The silver is the disguise wig; the black Chia Pet look is the "regular" one for his character in bad-guy mode.
To its credit, it has a weird bad guy (Dharmendra as Vicky/Acharya) with henchmen and a hide-out full of long hallways with blinking lights, offices, and even a department devoted to sketching hand-drawn images of his foes.
There doesn't seem to be a bar or dance floor; that Subhash Ghai did not give us a spectacular musical number just underscores my disappointment with this 1981 film. At least Vicky's inner sanctum has a large light-up command center and various pieces of art, including this one.
That's right: this man decorates with a tiger skin rug, statues of Shiva, and a large painted portrait of Hitler. Based on the childhood flashback in the film's introduction, it is clear that Vicky was not always, and will not remain, baaaad, but between you and me I had a hard time taking moral advice from him after I saw that.
Speaking of interiors, before Vicky's ethical transformation, his nefarious doings take us to two important masala staple locations: The Room* appears as some sort of gathering place for Vicky's associates (note his calling card has been plastered on the walls)
and the pool attached to it, here masquerading as Amrish Puri's hangout.**
I have never before seen the location in this next shot; in the film it is in the same location as the pool above, but who knows whether that's true or just a trick of editing.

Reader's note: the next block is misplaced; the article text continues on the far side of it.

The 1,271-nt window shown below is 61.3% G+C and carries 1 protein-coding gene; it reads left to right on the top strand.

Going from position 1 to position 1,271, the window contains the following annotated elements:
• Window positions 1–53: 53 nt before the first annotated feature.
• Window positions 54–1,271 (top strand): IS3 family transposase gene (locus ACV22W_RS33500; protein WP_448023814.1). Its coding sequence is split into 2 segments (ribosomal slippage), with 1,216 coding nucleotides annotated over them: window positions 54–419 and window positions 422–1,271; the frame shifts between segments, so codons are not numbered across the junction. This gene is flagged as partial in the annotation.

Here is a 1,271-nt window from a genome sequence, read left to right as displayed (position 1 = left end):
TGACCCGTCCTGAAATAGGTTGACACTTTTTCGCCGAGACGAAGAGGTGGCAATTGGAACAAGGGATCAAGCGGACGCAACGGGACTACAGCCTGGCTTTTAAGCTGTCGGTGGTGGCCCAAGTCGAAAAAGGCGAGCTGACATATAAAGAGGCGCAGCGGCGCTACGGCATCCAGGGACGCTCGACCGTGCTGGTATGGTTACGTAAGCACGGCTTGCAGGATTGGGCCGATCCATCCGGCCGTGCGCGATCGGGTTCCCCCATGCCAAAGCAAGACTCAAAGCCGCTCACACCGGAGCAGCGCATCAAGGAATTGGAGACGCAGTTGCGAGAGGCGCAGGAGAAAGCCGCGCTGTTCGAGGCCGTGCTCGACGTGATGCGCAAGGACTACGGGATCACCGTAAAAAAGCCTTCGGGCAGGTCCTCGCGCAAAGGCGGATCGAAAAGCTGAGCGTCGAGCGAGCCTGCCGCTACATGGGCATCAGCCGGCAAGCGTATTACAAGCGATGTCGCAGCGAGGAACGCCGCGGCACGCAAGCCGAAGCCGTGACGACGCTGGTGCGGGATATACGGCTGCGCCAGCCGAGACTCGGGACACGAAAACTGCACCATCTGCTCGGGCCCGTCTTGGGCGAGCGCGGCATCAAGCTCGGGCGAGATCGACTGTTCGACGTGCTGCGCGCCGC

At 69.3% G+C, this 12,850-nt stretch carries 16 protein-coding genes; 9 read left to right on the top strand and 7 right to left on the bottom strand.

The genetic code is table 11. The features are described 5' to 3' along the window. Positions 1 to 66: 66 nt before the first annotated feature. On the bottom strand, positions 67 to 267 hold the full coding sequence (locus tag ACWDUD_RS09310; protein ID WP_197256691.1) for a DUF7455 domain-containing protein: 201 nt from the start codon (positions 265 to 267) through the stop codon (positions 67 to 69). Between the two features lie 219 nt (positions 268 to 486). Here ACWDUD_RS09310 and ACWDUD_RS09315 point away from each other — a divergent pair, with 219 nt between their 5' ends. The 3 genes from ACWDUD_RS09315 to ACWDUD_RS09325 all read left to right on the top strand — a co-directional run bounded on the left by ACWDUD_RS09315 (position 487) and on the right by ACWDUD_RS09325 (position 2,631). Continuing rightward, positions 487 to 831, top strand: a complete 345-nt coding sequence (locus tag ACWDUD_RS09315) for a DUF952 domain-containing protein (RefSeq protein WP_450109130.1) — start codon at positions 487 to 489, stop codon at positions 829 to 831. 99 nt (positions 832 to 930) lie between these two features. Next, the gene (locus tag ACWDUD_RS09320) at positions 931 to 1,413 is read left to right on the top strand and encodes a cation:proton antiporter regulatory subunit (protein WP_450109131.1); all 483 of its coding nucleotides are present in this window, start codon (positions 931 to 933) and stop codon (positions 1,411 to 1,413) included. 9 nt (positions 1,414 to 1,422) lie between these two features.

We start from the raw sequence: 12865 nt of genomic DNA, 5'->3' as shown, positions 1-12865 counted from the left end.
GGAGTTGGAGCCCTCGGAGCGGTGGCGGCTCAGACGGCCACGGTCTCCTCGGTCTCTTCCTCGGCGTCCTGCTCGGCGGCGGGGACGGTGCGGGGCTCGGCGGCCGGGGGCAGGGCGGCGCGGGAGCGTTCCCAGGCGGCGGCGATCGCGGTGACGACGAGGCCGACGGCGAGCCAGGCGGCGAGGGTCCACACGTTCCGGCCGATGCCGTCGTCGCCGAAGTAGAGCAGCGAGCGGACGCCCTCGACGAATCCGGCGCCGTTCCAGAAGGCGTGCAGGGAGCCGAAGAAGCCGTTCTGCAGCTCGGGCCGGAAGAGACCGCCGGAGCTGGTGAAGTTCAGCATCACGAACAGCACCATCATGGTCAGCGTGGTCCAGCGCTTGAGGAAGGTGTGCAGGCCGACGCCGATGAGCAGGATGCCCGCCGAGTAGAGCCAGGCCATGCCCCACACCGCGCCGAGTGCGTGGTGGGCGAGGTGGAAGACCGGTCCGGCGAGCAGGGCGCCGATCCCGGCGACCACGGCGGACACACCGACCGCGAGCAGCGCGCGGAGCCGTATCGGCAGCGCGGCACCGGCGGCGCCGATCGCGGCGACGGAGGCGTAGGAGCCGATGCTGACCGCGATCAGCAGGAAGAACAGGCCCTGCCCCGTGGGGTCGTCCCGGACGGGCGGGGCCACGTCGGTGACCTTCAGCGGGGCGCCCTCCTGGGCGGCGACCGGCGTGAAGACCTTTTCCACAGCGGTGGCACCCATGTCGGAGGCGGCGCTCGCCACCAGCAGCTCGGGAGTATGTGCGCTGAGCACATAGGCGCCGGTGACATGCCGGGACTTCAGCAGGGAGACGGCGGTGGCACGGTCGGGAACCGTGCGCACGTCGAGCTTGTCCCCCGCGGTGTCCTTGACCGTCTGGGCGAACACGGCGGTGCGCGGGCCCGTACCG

I do love the idea of both of these eye-scarring rooms being in the same hotel.
Krodhi spends far more time and energy on its capital-M Message than it does on disguises and dishoom. What starts out as criminal masterminds and damaged idealism takes a sharp, preachy detour towards the world of Guide, full of community-building and personal-betterment-through-spirituality.
Wait wait. I don't get it.
The right side of this weapon says "Allah" on it, so the Amar Akbar Anthony bases are covered.
Vicky's most prominent foil during his evil years is Inspector Kumar, Shashi Kapoor in an uninspiring turn as Officer Uptight.
In this speech, Shashi says "izzat," thus dooming any hope I had for the film.
I chose to post about Krodhi today in honor of both Deol Dhamaka and Shashi's 73rd birthday, but honestly, there's little Shashi goodness here to write about. When he isn't wearing uncle specs, he looks pretty good, but he is both too stiff at work and too chattering in love to make Kumar at all sympathetic. Shashi and Dharmendra are not on screen together very much, and their moments together are not noteworthy. I had been told Krodhi is the only film to star Shashi and Dharmendra; I have since discovered Akhri Muqabla, but it doesn't sound very good either. Anyway. There's nothing to say about them as a pair in this film, that's for sure.
Vicky's principal companion (associate? employee? disciple? I'm unclear of their exact relationship) in both bad and good times is Neera (Zeenat Aman, also kind of boring performance-wise), a point I liked simply because I don't think I've seen a woman be a top associate of a male character who is not also her love interest. Neera's love interest is, of course, Kumar, and her adherence to Vicky in all his incarnations causes a lot of tension in their relationship.
Also interesting is that Vicky's conversion from criminal-on-the-run to messiah is fostered by...PRAN!
Hema Malini and Prem Nath have small roles that further emphasize Vicky's moral transformation into the community organizer and general do-gooder Acharya.